The U.S.: the fastest-growing market for wind energy

The US has a lot to catch up with in the area of renewable energies. But they do so with an enormous pace, especially in the area of wind-derived electricity. For the fourth year in a row, the U.S has been the worldwide fastest growing market for wind energy.

Worldwide, wind power is the fastest growing energy source, with a growth rate of 29% over the last ten years.It is expected to grow by an astonishing 70% during the next 5 years, with investments costs dropping by about 50% (Global Wind Power Report 2008).

A newly released 2008 Wind Power Technology Markets Report summarizes the most recent development of wind power in the U.S. In 2008 alone, U.S. wind power capacity increased by 60%,  totalling investments to $ 16 billion in new wind projects. In spite of this enormous growth, wind power is still providing only 2% of the national electricity supply. This is just above the world-wide average of 1.5%. In contrast, Germany receives about 7%, and Denmark even 19% of its electricity from wind turbines.

The leading U.S. states in wind power supply are Minnesota and Iowa which each derive about 10% of its electricity from wind power. In terms of power capacity, Texas is leading with a capacity of 7118 MW.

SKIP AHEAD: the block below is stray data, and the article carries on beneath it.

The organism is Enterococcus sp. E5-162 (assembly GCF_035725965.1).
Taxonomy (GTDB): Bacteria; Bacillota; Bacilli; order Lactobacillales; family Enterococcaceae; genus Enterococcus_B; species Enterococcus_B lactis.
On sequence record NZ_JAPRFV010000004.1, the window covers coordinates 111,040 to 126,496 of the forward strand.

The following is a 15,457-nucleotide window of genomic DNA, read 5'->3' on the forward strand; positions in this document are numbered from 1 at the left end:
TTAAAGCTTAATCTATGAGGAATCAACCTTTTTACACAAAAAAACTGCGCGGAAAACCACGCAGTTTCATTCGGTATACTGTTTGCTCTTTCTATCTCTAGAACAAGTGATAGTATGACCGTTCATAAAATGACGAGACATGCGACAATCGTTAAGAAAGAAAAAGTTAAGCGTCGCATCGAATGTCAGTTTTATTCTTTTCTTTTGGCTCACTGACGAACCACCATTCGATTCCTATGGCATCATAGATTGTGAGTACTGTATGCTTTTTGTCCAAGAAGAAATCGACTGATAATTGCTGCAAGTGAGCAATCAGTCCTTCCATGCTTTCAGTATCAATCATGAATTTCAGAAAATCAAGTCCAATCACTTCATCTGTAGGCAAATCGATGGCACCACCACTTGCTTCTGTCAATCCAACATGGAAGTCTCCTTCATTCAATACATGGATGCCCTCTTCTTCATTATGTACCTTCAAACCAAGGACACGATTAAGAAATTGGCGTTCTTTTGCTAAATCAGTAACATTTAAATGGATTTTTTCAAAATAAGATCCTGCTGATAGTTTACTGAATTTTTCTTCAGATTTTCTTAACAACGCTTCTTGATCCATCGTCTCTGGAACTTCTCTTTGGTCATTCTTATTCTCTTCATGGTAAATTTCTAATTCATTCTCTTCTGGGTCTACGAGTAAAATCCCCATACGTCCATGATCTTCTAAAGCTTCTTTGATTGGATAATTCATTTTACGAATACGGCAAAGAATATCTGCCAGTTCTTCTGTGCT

The increase in wind energy capacity is of course tightly coupled with an increase in manufacturing investments in wind energy in the U.S. Within just 4 years, the number of wind turbine manufacturers increased from one (GE) to five (GE, Gamesa, Clipper, Acciona, CTC/DeWind). But in spite of the increased investments and production, prices for wind turbine installations continued to increase. Whereas wind energy is still competetive in the U.S., the future might become more challenging if prices do not start to drop soon.

The economic crisis is expected to slow-down the further increase in wind energy production in 2009; but it is expected that the wind energy market will resurge in 2010. Let’s hope those predictions will be true.

Maiken Winter

Source: ScienceDaily

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